Estate planning is not just for couples with or without children. Single or unmarried people need estate planning too, of course. Their situations are not always necessarily different from married persons
except that most single people own almost all of their assets in their own individual names and other assets, such as life insurance or retirement assets, will be distributed upon death in accordance to their beneficiary designations.

Just as with married couples, how the assets are owned/titled and how the beneficiary designations are prepared will directly affect who gets what and how. But it is so important for single persons to have an estate plan in place because they don’t necessarily have anyone like a spouse who can take over the affairs. Single persons need to really think about who can manage their affairs now and after death and consider familiarizing those people now before it’s too late. When creating your estate plan, consider who you trust with your finances and create a “team” of a couple trusted friends or family members. Get them involved now because, for example, if you end up in the hospital with an emergency, you will want someone to know where your documents are in your house. Or if you have a safe deposit at a bank, for example, make sure you share that information with your trusted friends or family members now so they know where it is.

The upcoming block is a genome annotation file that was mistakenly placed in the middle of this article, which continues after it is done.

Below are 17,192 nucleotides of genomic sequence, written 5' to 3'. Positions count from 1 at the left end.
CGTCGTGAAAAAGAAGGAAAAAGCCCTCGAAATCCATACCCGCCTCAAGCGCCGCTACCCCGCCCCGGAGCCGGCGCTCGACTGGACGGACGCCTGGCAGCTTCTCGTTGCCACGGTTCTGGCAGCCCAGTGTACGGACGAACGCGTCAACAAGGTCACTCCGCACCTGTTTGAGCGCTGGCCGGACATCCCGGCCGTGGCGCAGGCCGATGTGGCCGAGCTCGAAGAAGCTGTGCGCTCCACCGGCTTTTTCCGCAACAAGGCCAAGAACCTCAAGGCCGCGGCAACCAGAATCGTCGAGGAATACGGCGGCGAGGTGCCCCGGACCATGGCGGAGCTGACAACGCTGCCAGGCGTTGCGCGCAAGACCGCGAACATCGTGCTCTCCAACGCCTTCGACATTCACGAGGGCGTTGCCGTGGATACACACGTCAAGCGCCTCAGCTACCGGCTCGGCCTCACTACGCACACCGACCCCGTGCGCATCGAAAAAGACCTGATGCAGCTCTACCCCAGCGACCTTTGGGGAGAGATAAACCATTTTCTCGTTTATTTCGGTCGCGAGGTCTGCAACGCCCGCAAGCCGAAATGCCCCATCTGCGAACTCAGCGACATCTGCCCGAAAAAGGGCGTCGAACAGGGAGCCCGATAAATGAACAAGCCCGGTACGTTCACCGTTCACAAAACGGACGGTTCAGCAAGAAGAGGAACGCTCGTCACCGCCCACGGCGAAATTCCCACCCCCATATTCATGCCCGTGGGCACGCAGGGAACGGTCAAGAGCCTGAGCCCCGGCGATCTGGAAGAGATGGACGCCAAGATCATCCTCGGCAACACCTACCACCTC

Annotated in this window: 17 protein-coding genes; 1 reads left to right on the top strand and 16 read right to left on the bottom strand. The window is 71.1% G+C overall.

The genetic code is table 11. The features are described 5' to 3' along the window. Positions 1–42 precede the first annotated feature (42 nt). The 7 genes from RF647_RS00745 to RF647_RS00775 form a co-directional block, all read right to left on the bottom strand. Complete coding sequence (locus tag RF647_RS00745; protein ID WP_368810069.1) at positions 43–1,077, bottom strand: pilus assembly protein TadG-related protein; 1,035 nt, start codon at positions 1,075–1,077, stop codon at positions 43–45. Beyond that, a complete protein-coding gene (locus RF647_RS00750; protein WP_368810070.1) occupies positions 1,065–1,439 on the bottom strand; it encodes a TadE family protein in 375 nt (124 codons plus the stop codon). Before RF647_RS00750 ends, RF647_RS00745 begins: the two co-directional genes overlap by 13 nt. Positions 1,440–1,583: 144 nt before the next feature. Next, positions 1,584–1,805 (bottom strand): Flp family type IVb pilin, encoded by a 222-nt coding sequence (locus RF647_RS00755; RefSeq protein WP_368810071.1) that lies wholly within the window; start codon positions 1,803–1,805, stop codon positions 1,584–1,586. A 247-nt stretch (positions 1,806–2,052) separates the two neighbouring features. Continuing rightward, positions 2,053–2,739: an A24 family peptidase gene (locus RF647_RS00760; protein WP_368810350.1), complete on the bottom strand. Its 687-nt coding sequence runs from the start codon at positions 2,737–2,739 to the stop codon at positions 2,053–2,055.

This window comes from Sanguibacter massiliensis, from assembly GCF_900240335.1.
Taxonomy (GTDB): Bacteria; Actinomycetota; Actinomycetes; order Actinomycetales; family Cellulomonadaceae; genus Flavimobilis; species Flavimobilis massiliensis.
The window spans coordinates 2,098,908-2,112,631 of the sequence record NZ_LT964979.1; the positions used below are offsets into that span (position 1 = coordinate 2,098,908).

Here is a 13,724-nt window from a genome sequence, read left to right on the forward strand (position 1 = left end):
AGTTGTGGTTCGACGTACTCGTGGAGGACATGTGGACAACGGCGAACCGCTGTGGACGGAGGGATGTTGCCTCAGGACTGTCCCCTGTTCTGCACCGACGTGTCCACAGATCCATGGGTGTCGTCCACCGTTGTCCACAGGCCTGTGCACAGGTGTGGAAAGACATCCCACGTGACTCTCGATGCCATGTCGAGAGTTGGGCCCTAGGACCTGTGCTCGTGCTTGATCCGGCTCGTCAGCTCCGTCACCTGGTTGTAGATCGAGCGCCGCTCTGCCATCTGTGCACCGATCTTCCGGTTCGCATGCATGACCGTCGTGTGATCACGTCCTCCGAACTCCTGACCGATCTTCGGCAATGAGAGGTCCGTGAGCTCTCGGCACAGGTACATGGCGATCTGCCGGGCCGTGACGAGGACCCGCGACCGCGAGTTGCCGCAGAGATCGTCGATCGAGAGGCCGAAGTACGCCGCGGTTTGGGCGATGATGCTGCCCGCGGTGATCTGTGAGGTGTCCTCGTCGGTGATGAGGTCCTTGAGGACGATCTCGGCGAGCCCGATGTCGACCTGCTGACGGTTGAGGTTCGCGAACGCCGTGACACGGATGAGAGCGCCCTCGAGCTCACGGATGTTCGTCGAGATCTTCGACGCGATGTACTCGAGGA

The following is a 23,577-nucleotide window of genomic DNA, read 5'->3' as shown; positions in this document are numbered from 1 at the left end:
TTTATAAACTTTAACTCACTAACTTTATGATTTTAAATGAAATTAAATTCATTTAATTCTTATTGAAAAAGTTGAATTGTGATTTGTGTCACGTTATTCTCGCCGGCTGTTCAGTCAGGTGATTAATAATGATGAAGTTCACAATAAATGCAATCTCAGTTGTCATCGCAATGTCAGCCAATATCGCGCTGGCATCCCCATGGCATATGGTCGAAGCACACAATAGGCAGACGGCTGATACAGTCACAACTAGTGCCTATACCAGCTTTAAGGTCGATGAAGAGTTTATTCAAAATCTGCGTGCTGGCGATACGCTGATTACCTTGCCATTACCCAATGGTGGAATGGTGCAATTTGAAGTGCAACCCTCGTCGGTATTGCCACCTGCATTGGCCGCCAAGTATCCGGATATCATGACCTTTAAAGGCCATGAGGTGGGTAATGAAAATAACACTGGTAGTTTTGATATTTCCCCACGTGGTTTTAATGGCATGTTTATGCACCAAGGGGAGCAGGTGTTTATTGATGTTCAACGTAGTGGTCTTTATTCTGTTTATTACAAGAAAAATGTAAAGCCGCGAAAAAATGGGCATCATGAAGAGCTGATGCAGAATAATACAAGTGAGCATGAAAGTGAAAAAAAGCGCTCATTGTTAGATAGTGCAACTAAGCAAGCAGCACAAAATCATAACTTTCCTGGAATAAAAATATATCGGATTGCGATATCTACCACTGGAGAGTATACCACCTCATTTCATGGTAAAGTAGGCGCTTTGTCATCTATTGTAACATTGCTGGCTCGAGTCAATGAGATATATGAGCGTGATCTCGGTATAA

If you die without a will, Michigan’s intestacy laws will determine how your assets will be distributed. Who will be able to advocate on your behalf? How will anyone know what your intents and wishes are? A spouse will normally be able to do that, but without a spouse, it’s almost even more important to have an estate plan now to ensure your wishes are carried out.

 

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